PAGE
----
Separation – Rachel Lewis


In seconds the ice will crack bright on the pond.

You’ll lift a bubble of it in your hand, ungloved.

In minutes the mud will have soaked through our shoes,

And we’ll leave behind the gardens and the bending statues.

In an hour’s time we’ll leave this place I’ve always loved

And in a day anyone might have come or gone.


Hot, tight, soft, close, are goodbyes here,

As though intensity could be a kind of glue,

For all the things we’ve promised here, to glue

Them to my promise that next year,

This city, here.



Rachel headshot portraitRachel is a London-based poet. She was previously a poetry editor for the Mays Anthology and a Young Producer with Poet in the City. Her poetry can also be found on the Poetry Society website, in the Dawntreader and Kindling journals, and unpredictably at live events around London.


Wickham’s Crick – Robert Pelgrift


(Cutchogue, Long Island, New York)


The air is still, the Crick is low and clear;

and like the rain slanting down from storm clouds,

the sun’s rays streak this watery atmosphere

and light the mud bottom and wrinkled kelp shrouds.


We pole the old boat and silently pass

through a broken wall of mud and green rush,

into a salt pond hidden by marsh grass,

floating, weaving with the prow’s gentle push.


Through the muddy bank, the tides barely seep;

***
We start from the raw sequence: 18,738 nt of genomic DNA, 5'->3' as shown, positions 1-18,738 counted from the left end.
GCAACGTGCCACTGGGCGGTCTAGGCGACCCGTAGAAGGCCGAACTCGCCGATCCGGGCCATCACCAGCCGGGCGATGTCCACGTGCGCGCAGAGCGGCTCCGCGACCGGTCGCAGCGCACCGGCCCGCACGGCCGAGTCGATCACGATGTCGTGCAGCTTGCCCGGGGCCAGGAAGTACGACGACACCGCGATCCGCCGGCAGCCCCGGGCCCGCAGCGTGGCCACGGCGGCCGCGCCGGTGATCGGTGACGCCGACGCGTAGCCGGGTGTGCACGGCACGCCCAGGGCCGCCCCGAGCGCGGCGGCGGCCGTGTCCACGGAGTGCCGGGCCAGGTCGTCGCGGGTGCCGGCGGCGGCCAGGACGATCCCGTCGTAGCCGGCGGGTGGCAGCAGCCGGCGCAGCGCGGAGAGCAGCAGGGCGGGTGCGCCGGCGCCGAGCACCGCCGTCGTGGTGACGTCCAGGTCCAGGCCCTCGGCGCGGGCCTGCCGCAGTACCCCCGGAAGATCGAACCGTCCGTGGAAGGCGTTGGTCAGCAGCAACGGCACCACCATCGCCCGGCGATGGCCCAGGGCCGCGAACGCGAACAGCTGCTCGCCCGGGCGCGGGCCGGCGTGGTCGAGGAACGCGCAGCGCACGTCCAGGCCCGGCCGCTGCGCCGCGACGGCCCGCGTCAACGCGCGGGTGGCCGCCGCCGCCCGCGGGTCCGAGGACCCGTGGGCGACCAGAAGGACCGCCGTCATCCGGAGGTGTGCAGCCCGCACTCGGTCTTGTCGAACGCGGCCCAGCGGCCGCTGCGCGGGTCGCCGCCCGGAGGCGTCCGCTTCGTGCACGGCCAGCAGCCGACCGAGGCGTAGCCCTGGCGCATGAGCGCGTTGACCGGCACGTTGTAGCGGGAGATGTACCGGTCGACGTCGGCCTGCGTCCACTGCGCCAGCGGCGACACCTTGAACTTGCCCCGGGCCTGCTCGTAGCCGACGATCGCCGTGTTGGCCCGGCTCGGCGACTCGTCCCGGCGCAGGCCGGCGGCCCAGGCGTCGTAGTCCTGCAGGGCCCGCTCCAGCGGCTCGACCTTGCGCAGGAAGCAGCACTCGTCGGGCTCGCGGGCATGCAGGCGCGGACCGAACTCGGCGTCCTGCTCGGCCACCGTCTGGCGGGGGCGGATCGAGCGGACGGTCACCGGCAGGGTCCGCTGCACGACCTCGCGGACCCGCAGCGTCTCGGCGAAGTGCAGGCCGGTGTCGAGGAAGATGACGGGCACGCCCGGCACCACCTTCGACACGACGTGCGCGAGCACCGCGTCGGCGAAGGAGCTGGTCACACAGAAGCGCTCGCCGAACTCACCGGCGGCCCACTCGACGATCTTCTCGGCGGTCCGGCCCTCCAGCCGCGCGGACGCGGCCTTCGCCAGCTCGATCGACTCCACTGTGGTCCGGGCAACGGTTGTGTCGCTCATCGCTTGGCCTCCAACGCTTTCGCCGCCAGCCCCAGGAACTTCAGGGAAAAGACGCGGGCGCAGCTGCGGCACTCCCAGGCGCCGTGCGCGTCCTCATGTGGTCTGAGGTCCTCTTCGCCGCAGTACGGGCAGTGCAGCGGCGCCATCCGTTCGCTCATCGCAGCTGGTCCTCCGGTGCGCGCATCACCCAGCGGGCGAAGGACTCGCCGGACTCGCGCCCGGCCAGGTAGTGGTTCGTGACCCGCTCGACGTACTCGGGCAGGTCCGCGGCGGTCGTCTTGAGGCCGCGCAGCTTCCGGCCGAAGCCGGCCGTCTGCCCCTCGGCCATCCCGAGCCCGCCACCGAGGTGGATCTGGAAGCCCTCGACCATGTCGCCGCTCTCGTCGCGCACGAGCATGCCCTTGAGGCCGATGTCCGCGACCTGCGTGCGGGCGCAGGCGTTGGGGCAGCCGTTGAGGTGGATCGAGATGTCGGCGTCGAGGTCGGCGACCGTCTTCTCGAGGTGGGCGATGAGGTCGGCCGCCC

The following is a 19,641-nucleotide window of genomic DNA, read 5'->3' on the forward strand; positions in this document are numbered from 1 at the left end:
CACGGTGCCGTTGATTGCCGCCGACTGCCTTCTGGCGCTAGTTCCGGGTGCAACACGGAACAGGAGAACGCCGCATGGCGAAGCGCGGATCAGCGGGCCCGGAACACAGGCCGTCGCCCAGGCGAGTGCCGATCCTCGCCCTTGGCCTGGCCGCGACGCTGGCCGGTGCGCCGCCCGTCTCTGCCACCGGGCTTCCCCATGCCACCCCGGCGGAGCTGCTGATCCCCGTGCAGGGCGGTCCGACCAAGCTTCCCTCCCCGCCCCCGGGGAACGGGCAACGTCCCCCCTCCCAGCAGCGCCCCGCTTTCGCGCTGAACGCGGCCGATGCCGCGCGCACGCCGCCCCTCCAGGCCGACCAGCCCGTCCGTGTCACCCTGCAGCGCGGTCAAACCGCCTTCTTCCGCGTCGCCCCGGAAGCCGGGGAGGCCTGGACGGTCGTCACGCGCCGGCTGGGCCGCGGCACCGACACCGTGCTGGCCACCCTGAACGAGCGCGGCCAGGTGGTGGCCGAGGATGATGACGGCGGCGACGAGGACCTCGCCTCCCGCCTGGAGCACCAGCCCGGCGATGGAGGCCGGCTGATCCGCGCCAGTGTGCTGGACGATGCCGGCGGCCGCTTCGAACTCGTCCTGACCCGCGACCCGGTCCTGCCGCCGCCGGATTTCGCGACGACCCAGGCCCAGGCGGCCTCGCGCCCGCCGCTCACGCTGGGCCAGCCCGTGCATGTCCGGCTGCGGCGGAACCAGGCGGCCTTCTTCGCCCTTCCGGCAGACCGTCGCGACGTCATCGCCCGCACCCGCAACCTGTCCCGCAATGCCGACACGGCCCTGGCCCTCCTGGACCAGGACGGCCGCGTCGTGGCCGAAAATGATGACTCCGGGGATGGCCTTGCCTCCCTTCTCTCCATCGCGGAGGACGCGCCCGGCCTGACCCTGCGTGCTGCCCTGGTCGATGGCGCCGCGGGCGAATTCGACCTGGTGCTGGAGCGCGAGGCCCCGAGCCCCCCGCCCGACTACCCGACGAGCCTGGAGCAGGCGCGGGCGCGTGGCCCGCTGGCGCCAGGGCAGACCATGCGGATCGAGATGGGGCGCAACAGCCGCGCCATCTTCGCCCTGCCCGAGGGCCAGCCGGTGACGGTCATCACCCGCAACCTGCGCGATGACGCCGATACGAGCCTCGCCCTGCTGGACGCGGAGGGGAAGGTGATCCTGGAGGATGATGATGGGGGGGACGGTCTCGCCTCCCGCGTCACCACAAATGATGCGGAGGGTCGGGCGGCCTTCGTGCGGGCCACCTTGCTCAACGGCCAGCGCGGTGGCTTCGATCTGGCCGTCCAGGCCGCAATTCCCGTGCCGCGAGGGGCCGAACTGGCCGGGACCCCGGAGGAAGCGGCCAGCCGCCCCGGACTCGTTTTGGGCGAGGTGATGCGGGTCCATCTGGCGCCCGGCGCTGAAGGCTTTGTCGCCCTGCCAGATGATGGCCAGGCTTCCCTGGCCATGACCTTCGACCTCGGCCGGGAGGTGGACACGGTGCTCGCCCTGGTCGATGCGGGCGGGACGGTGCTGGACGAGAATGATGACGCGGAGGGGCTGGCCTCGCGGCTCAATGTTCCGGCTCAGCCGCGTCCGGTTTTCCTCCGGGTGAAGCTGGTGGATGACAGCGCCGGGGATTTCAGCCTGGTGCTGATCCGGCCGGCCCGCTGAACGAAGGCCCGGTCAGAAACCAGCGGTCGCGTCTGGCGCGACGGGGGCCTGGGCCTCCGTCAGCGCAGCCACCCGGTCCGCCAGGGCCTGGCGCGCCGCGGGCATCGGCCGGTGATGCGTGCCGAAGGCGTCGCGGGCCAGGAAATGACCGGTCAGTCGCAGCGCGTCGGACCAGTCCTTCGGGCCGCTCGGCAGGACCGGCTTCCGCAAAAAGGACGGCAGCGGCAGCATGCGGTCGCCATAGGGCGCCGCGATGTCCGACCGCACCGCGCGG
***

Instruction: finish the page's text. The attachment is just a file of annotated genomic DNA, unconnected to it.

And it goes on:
and under the pond’s smooth slick, thick with sun,

gray leaf flecks float, then settle, where the years lay

their ruin in a watery carbon heap

in the pond’s bed, as they have always done,

and will ’til all the centuries decay.



RYP JR picRobert Pelgrift practiced law in New York City for many years and is now an editor for a legal publisher, working in New York City.  His poems have been published in various anthologies and in The Lyric, The Rotary Dial, The Galway Review, The Foxglove Journal and The Waggle.

Side By Side – Gerry Sikazwe


Side by side, we’ve walked

Through dust sickening, mud

bleaching and the pleasant in between


Side by side, we’ve walked

Through stabbing thorns, cutting

stones and soft grass comforting



whatsapp-image-2017-05-22-at-07-04-26-e1495504308777Gerry Sikazwe is a Zambian poet. He is currently studying at the University of Zambia pursuing a bachelor’s degree in Adult Education. He manages a poetry page on Facebook: “Words and voices from a root” and a poetry blog, Scribbles of a Root. His poems have been featured on sites such as Dissident Voices,, In Between Hangovers, and Tipton Poetry Journal.

Pinjarra and Me – Graham Burchell


(Pinjarra, the saltwater crocodile at Melbourne Sea Life Aquarium)


we came into the world in the same year


chased out of a shell 

and into the muddle of mud and mangrove



snipped slapped weighed and wrapped


for you 

it was crocodile breath the press of a mother’s teeth 

and the first flush of river


for me 

it was the touch of fabrics voices the breath

of last adult meals and afternoon light 


perhaps we were born on the same day

same moment to be axis points on a globe



with your long leathered face 

silent hunger and cold blood in brackish water



with my green bones and jellyfish flesh turning 

towards cathedral bells beyond the walls of the room



we are each sixty five years old separated by glass

along the way we’ve made mistakes



for being in the wrong place after a flood

for becoming stranded on a Queensland farm 



how long have you got


now look at us


DSCN2854Graham Burchell lives in South Devon. He has four published collections. He has an M.A. in Creative Writing from Bath Spa University. He is a Hawthornden Fellow, 2012 Canterbury Festival Poet of the Year, winner of the 2015 Stanza competition, and runner-up in the 2016 BBC Proms poetry competition.